Saturday, March 10, 2012

A blessed event, announced in the middle of Lent ...

Back on the feast of Epiphany we remembered the visit of the magi to the Holy Family, and the gifts they bring: Gold for the king, Frankincense for the priest, Myrrh for the sacrifice. There is, I submit, one more gift - for us to offer: Praise for the Living One.

Right in the middle of Lent we encounter a part of the Nativity story, nine months before Christmas Day. Raymond Brown, the Roman Catholic biblical scholar, taught that the gospels actually were written beginning with the passion narrative - proceeding through Holy Week, the Passion, the Resurrection, the Ascension, and then on around to the Birth narratives.

The birth narratives begin with the visit of the angel to Zechariah, announcing the coming birth of John. Then the focus shifts to a younger woman, cousin of Elizabeth. It is Mary. The angel comes to Mary – and hails her as full of grace: she is to bear a son, who is to be the Messiah.

Mary accepts the burden of birth and the destiny of motherhood to the Messiah, Conception to Assumption, somehow knowing that she must not count her child as hers to keep, but must let go of him, dedicate him to the Lord, as Samuel's mother Hannah dedicated him, knowing he will go from her.

Mary, mother of Jesus, takes this task on herself, knowingly, as God's servant, because she knew that he, her child to be, was sent to set the people free: that at last God's promise to redeem Israel would bear fruit in the fullness of time, and that that fulfillment was coming very soon, and was beginning to happen, quickening even now in her.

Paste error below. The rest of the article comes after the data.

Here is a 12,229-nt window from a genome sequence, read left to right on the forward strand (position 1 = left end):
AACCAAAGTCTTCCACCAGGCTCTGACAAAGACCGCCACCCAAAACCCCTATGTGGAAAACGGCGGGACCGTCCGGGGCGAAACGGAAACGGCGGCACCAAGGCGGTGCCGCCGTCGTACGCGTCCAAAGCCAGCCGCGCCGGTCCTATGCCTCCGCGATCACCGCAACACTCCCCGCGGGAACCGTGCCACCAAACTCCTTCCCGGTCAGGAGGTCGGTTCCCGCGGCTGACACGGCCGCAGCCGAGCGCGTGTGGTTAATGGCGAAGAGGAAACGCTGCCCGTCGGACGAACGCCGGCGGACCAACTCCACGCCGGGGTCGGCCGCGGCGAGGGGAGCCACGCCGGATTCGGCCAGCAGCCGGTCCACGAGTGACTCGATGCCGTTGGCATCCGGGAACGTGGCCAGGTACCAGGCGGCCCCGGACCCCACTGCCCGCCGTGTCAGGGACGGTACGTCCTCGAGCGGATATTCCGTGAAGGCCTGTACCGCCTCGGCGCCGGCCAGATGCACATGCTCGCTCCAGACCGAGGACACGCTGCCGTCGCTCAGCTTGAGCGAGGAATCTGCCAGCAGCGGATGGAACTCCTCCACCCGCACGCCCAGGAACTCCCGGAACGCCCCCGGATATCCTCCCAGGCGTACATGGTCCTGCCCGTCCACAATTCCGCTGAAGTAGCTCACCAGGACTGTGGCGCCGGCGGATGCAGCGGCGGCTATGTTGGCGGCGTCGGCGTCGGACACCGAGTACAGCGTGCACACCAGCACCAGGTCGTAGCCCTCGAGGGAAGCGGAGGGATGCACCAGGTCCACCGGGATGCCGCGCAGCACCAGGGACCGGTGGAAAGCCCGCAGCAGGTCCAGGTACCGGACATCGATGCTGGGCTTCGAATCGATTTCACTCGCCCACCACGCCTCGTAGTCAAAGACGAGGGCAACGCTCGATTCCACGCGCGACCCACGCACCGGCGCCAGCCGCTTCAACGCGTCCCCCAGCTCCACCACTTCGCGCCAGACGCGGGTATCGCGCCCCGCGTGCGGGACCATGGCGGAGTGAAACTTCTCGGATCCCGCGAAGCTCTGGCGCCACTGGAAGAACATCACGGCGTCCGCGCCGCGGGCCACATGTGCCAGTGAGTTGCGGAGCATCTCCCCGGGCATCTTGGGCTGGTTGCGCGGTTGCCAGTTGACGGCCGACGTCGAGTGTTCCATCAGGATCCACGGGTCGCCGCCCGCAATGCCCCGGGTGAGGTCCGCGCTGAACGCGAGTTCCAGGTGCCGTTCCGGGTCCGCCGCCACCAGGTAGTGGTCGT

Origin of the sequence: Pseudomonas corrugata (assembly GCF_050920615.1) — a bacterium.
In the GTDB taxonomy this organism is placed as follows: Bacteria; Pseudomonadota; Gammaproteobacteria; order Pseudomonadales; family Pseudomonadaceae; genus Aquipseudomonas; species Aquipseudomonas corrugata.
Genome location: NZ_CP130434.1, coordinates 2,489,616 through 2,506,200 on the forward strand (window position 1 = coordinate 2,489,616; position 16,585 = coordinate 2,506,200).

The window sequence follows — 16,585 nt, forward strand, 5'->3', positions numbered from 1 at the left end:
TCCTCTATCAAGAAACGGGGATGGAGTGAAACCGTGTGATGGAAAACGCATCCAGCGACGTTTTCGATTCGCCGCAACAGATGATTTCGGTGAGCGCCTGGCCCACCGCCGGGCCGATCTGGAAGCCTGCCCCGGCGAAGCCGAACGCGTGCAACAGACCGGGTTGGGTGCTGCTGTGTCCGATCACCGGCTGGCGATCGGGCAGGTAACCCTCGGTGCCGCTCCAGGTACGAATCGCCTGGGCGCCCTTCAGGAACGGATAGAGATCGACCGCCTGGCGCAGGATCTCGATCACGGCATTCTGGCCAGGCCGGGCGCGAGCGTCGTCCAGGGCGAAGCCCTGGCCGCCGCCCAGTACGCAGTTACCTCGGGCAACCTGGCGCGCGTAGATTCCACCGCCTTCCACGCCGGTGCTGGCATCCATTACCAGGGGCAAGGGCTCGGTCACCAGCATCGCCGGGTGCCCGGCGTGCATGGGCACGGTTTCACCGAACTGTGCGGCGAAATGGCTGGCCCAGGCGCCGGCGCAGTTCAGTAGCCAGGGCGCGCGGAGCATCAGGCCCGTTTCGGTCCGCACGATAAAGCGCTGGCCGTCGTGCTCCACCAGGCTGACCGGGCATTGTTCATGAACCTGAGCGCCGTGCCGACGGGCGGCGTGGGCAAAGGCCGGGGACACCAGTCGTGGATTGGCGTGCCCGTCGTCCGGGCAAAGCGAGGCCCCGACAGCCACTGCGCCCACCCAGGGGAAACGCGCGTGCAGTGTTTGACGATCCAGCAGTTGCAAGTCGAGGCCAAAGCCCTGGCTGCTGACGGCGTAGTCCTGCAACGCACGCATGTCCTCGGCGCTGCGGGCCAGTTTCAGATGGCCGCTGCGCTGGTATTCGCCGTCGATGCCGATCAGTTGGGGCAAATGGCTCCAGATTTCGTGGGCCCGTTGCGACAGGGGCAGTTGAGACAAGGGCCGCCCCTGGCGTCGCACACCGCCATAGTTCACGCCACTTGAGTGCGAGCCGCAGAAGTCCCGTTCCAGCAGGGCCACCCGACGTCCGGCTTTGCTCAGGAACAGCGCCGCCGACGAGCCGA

The Word would indeed ripen in her own womb. She would bear forth upon the world he who would himself bear the pain of the world.

Like Hannah's son Samuel, Jesus the Son of Mary is one consecrated, set apart for service to the Lord, as a thanksgiving offering to the Lord. Samuel is the prophet who brought justice to Israel, and yet he points beyond himself - to Saul, first, then to David, to David's son Solomon, and ultimately to Jesus.

In the birth story of Samuel, Hannah his mother rejoices that God has remembered the forgotten, and will bring relief to the poor. “My heart exults in the Lord; my strength is exalted in my God,” she sings (1 Samuel 2:1-10).

In the birth story of Jesus, Mary his mother rejoices that God remembers the forgotten and brings relief to the poor. (Luke 1:46-55) And in our prayers, even daily, we join in her song, the Magnificat, the Song of Mary, Canticle 15 in the Book of Common Prayer: “My soul magnifies the Lord, and my spirit rejoices in God my Savior...”


Anunciation 2012 (March 25)


No comments: